When I was young, I really wanted to be an interior decorator. Every wall in my house was painted white, except for my room, which was a soft buttery yellow. When I was about 7 my mom decided to hire an interior decorator for this one room in our house, and I still don’t know why that room was picked, as it was the least formal communal room, containing our tv and my father’s desk. The decorator ended up wall papering one wall, and took about 6 months to coax my mom into painting the rest of the walls a light peach color. I never understood the color scheme in there, and still don’t, but I loved the idea of giving a room some personality through color, shape, texture and furniture arrangement.
I have mentioned on social media that I’ve been in the midst of home renovations. My family and I recently purchased a home that was built in the 1970s, and as a result, requires a bit of work to update the place. I’ve been getting a lot of grief about the colors I’ve chosen for the house. I really decided to go all out for this house and I’m not holding back in the color department, with deep emerald, pale periwinkles, vibrant teal, violet and a vivid green, to name some of the more exciting colors.
But I’ve come to realize that color is one of those things that’s highly subjective, and everyone’s opinion is going to vary based on a lot of factors. The most controversial color is surprising to me – a pale green. The reasons I chose it aren’t important, but the strong reactions to it have been startling – it’s a pale minty bluish green, reminiscent of Baskin Robbins’ Mint Chocolate Chip, but lighter (kind of like the above garnet). In my opinion, a pretty innocuous color.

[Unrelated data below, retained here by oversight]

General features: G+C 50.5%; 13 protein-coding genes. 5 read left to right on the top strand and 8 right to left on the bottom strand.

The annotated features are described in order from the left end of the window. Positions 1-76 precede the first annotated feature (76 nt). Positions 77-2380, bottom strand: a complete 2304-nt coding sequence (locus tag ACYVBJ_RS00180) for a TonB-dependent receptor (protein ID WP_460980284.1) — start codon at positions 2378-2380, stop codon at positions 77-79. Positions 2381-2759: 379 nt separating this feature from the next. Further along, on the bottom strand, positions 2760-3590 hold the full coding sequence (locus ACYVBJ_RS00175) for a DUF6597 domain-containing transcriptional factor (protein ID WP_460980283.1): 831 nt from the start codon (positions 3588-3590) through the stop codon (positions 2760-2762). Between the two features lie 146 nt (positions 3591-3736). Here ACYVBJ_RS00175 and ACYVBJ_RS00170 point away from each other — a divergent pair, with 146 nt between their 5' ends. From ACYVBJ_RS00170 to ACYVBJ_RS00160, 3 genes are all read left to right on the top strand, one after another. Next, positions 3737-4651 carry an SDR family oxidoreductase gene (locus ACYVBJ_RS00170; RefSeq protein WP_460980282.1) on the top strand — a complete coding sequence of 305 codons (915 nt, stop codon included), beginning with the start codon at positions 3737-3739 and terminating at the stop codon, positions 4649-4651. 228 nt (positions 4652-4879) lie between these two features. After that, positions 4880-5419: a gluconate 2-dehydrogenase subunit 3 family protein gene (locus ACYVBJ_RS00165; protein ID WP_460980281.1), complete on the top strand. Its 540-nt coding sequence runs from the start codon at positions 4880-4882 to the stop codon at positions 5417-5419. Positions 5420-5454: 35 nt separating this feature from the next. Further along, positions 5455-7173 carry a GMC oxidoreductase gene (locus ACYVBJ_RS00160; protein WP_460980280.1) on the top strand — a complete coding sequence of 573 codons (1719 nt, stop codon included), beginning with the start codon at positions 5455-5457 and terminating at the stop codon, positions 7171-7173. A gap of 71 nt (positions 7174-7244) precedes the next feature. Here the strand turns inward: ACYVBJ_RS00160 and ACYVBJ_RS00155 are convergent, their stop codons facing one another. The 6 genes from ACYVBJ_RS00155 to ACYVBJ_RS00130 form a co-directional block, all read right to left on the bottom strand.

But that’s the thing, color can have unexpected visceral reactions and people are going to love and hate the same colors, and sometimes won’t even be able to explain why they are having the reactions to the color that they are.
So here is a little bit about color terminology for gemstones. I’ve gone over some of these terms before, but it’s always good to have a refresher.
Hue: the color of the stone. “Purple” “blue” “red” “teal” are all hues.
Tone: lightness to darkness of the stone. “Deep in tone” connotes that a stone may have a darker color. “Light in tone” connotes a pale or pastel shade.
Saturation: how much color/pigmentation a stone has, the intensity or vividness of a color. “light” “medium” “intense” “vivid” are all terms that can be associated with saturation.
Modifier: if the stone has a strong primary color, the secondary (or even tertiary colors) are called modifiers.
I would describe the above spinel’s color like this: Blue in hue, with medium-dark tone, medium to strong saturation, with a slight green-gray secondary modifier. This stone also shifts to a purple under fluorescent lighting, the rest of the information stays the same in both colorways.
The most highly sought after stones in the colored stone universe are going to be pure of hue, medium in tone and with vivid saturation. A little gray goes a long way to making stones be within a more reasonable price range with typically a barely perceptible difference.
So, I’ve been posting less to Instagram, Facebook, Twitter, etc because I’ve been busy painting and painting and painting. Good thing it’s a labor of love but I will be so happy when it’s over! I have some exciting things planned for the coming weeks, including a Q&A feature with someone in the gemstone world, and a couple fantastic custom projects I’ve been working on over the last few months. I have fun stuff coming up for 2016 too, and I can’t wait to share those things with you as the year progresses!